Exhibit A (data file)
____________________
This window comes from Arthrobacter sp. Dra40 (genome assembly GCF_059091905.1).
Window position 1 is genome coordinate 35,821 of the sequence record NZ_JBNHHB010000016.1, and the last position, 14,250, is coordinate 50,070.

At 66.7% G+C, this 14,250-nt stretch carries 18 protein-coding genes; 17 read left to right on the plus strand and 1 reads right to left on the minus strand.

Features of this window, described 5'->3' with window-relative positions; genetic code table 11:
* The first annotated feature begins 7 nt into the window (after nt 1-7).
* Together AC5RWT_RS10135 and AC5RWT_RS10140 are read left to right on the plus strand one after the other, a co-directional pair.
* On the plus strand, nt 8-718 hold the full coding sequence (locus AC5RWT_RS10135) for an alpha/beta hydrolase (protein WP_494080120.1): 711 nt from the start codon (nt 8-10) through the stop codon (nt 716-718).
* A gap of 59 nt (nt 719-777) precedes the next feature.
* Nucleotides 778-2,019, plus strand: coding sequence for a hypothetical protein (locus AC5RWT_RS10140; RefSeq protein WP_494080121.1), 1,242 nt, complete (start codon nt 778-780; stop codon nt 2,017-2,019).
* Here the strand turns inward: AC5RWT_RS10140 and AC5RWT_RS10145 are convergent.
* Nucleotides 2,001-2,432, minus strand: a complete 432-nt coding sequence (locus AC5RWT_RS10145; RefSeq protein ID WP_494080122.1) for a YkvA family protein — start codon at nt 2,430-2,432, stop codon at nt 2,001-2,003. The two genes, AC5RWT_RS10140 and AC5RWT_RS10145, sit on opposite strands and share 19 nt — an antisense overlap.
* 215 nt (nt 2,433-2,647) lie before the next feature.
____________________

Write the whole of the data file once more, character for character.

This window comes from Arthrobacter sp. Dra40 (genome assembly GCF_059091905.1).
Window position 1 is genome coordinate 35,821 of the sequence record NZ_JBNHHB010000016.1, and the last position, 14,250, is coordinate 50,070.

At 66.7% G+C, this 14,250-nt stretch carries 18 protein-coding genes; 17 read left to right on the plus strand and 1 reads right to left on the minus strand.

Features of this window, described 5'->3' with window-relative positions; genetic code table 11:
* The first annotated feature begins 7 nt into the window (after nt 1-7).
* Together AC5RWT_RS10135 and AC5RWT_RS10140 are read left to right on the plus strand one after the other, a co-directional pair.
* On the plus strand, nt 8-718 hold the full coding sequence (locus AC5RWT_RS10135) for an alpha/beta hydrolase (protein WP_494080120.1): 711 nt from the start codon (nt 8-10) through the stop codon (nt 716-718).
* A gap of 59 nt (nt 719-777) precedes the next feature.
* Nucleotides 778-2,019, plus strand: coding sequence for a hypothetical protein (locus AC5RWT_RS10140; RefSeq protein WP_494080121.1), 1,242 nt, complete (start codon nt 778-780; stop codon nt 2,017-2,019).
* Here the strand turns inward: AC5RWT_RS10140 and AC5RWT_RS10145 are convergent.
* Nucleotides 2,001-2,432, minus strand: a complete 432-nt coding sequence (locus AC5RWT_RS10145; RefSeq protein ID WP_494080122.1) for a YkvA family protein — start codon at nt 2,430-2,432, stop codon at nt 2,001-2,003. The two genes, AC5RWT_RS10140 and AC5RWT_RS10145, sit on opposite strands and share 19 nt — an antisense overlap.
* 215 nt (nt 2,433-2,647) lie before the next feature.